The Philadelphia School District's charter school office has recommended that another charter school possibly be shut down.
Eastern University Academy Charter School in East Falls was recommended for non-renewal.
The charter schools office on Friday made public its guidance to the School Reform Commission. The school will remain open while a final decision is made — a process that could take years.
Eastern, a school for students in grades seven through 12 that enrolls 332 pupils, was cited for problems with academics and operations. It opened in 2009.
Omar Barlow, Eastern's principal and CEO, said that the recommendation was surprising, "upsetting and disappointing," and that the school would fight it.
"I just don't see how you justify closing a school when our college acceptance rate is better than some of our peer schools, and when we have a great college matriculation rate," said Barlow.
The charter schools office noted that Eastern's graduation rate is higher than a number of its peer schools — 79 percent in 2015-16, compared with a 66 percent average for its peer schools. The school's graduation rate has declined over the course of its charter, however, and its high school students did not meet goals for attendance or achievement on state Keystone exams.
At the middle school level, Eastern students struggled in academics and attendance.
Barlow said that students come to the charter school – which allows eligible students to take college courses at Eastern University and Community College of Philadelphia while still in high school — often reading at third- , fourth- and fifth-grade levels.
"It takes time to turn that around," Barlow said. "It is hard work when you have middle school kids who are coming with these low levels of achievement, but by the time they get to our high school, they're going to be OK and they're going to be college-ready."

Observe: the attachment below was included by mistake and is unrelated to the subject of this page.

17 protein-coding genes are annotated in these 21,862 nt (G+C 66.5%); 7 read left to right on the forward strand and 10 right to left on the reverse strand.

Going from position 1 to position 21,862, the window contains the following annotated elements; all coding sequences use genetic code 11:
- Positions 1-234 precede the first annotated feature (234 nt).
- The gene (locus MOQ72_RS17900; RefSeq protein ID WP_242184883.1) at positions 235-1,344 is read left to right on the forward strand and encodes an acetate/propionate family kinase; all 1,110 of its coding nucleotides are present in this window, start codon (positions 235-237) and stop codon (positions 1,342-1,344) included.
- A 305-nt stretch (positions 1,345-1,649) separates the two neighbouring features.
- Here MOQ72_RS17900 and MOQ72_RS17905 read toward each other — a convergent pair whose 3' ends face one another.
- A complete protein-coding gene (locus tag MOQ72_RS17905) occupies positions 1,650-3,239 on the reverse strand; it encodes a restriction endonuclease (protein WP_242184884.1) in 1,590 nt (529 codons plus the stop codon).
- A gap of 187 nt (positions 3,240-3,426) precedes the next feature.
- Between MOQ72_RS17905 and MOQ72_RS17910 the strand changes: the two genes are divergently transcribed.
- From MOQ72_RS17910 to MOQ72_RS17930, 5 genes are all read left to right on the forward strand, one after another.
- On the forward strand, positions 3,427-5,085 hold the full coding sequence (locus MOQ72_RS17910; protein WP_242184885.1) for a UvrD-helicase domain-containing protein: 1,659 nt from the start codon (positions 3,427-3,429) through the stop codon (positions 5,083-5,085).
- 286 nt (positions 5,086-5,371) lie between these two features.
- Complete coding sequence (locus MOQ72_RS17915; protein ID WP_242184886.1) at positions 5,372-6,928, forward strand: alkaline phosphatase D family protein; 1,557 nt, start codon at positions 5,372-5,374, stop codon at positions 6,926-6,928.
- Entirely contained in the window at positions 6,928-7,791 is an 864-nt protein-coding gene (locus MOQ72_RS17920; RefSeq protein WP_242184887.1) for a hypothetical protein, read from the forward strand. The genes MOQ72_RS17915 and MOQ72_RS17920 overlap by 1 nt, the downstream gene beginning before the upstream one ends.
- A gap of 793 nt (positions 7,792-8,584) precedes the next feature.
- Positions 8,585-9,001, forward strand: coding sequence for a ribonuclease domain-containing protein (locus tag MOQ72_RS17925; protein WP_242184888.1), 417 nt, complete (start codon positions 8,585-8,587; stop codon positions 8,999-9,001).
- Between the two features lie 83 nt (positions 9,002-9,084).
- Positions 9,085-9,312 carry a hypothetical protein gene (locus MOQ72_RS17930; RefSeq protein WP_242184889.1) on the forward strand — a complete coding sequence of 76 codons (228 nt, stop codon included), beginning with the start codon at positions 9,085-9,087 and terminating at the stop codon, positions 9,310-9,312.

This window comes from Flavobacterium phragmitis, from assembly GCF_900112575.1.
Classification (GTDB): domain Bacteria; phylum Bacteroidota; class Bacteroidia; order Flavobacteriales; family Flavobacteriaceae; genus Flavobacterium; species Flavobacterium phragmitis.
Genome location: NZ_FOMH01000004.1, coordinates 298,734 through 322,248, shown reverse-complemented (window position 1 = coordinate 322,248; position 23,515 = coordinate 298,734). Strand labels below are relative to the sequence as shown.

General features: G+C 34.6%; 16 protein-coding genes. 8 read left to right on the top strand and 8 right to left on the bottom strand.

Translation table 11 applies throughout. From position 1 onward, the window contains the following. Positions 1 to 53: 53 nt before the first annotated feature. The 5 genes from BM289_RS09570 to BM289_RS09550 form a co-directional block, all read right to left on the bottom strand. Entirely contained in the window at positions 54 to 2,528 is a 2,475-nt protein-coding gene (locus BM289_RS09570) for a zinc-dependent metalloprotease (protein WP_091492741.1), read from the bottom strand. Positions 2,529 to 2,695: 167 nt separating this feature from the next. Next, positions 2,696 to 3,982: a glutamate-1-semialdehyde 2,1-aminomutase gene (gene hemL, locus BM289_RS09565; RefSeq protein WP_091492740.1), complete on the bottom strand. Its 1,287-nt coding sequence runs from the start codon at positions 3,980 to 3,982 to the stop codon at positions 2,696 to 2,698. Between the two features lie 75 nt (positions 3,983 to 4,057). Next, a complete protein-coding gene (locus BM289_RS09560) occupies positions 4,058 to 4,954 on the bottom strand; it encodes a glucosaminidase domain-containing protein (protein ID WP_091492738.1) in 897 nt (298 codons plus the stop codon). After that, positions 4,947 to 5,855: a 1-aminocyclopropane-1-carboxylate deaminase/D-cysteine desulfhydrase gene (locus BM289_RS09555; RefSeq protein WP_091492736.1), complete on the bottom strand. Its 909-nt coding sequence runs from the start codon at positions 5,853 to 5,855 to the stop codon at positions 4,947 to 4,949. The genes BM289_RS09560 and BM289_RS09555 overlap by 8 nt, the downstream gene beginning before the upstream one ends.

Eastern students are required to have some sort of post-secondary option as part of the plan for their senior year, and many get into — and attend — four-year colleges, Barlow said.
Barlow acknowledged that the school has challenges, but said it is working to fix them.
"They're talking about killing opportunities amid a major dropout crisis in Philadelphia, a crisis with black males? This is a school that gives black males options," said Barlow. "I feel like they're cutting our legs out from under us when they're just looking at scores."
Eastern was also cited for problems with noncompliance in areas of special education and English-language-learner policies. It runs afoul of its own bylaws, as well as the state Ethics Act, and has issues with student health services, school safety practices, teacher certification, and other operational areas, according to the charter school office.
The recommendation is just the first step in a lengthy process. If the SRC adopts the recommendation and votes for nonrenewal, that triggers a formal hearing at which Eastern gets to lay out its case in great detail. The SRC would then take up the school's fate again, and if the charter school doesn't like the outcome of that second vote, Eastern could appeal to the state.
The charter schools office on Friday also recommended that Philadelphia Electrical and Technical Charter School in Center City have its charter renewed with conditions. Pending is a recommendation for the Richard Allen Preparatory Charter School in Southwest Philadelphia.